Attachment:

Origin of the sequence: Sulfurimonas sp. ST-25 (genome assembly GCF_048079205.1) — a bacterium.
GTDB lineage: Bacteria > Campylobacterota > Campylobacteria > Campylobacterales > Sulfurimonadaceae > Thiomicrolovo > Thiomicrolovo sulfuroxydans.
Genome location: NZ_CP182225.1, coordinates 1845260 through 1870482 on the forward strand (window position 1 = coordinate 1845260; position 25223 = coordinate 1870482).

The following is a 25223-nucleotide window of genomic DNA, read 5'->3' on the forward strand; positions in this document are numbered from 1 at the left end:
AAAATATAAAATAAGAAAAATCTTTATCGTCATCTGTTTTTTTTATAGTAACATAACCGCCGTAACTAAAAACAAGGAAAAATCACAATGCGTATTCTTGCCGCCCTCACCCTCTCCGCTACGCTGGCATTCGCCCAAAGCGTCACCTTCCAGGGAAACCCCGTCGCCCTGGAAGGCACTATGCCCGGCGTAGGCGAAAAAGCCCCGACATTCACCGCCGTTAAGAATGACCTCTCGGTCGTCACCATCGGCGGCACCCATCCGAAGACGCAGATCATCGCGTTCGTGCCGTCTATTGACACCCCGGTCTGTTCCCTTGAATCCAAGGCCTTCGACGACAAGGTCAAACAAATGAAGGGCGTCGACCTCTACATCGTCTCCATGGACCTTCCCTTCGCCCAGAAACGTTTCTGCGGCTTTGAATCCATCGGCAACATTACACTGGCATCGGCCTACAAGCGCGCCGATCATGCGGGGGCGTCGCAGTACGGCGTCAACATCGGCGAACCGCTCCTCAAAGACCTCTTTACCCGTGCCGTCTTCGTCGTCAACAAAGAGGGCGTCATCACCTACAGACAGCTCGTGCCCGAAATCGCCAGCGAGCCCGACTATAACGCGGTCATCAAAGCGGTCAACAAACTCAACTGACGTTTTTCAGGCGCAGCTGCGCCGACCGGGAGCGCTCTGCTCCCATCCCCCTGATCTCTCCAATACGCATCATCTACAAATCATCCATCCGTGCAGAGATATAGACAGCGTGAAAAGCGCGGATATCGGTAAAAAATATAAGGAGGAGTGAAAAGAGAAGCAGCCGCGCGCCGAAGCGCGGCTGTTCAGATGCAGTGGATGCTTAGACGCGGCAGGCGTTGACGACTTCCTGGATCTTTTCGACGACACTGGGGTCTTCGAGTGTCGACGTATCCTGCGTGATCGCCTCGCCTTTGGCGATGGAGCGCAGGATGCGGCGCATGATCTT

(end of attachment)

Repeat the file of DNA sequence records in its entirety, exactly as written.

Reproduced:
Origin of the sequence: Sulfurimonas sp. ST-25 (genome assembly GCF_048079205.1) — a bacterium.
GTDB lineage: Bacteria > Campylobacterota > Campylobacteria > Campylobacterales > Sulfurimonadaceae > Thiomicrolovo > Thiomicrolovo sulfuroxydans.
Genome location: NZ_CP182225.1, coordinates 1845260 through 1870482 on the forward strand (window position 1 = coordinate 1845260; position 25223 = coordinate 1870482).

The following is a 25223-nucleotide window of genomic DNA, read 5'->3' on the forward strand; positions in this document are numbered from 1 at the left end:
AAAATATAAAATAAGAAAAATCTTTATCGTCATCTGTTTTTTTTATAGTAACATAACCGCCGTAACTAAAAACAAGGAAAAATCACAATGCGTATTCTTGCCGCCCTCACCCTCTCCGCTACGCTGGCATTCGCCCAAAGCGTCACCTTCCAGGGAAACCCCGTCGCCCTGGAAGGCACTATGCCCGGCGTAGGCGAAAAAGCCCCGACATTCACCGCCGTTAAGAATGACCTCTCGGTCGTCACCATCGGCGGCACCCATCCGAAGACGCAGATCATCGCGTTCGTGCCGTCTATTGACACCCCGGTCTGTTCCCTTGAATCCAAGGCCTTCGACGACAAGGTCAAACAAATGAAGGGCGTCGACCTCTACATCGTCTCCATGGACCTTCCCTTCGCCCAGAAACGTTTCTGCGGCTTTGAATCCATCGGCAACATTACACTGGCATCGGCCTACAAGCGCGCCGATCATGCGGGGGCGTCGCAGTACGGCGTCAACATCGGCGAACCGCTCCTCAAAGACCTCTTTACCCGTGCCGTCTTCGTCGTCAACAAAGAGGGCGTCATCACCTACAGACAGCTCGTGCCCGAAATCGCCAGCGAGCCCGACTATAACGCGGTCATCAAAGCGGTCAACAAACTCAACTGACGTTTTTCAGGCGCAGCTGCGCCGACCGGGAGCGCTCTGCTCCCATCCCCCTGATCTCTCCAATACGCATCATCTACAAATCATCCATCCGTGCAGAGATATAGACAGCGTGAAAAGCGCGGATATCGGTAAAAAATATAAGGAGGAGTGAAAAGAGAAGCAGCCGCGCGCCGAAGCGCGGCTGTTCAGATGCAGTGGATGCTTAGACGCGGCAGGCGTTGACGACTTCCTGGATCTTTTCGACGACACTGGGGTCTTCGAGTGTCGACGTATCCTGCGTGATCGCCTCGCCTTTGGCGATGGAGCGCAGGATGCGGCGCATGATCTT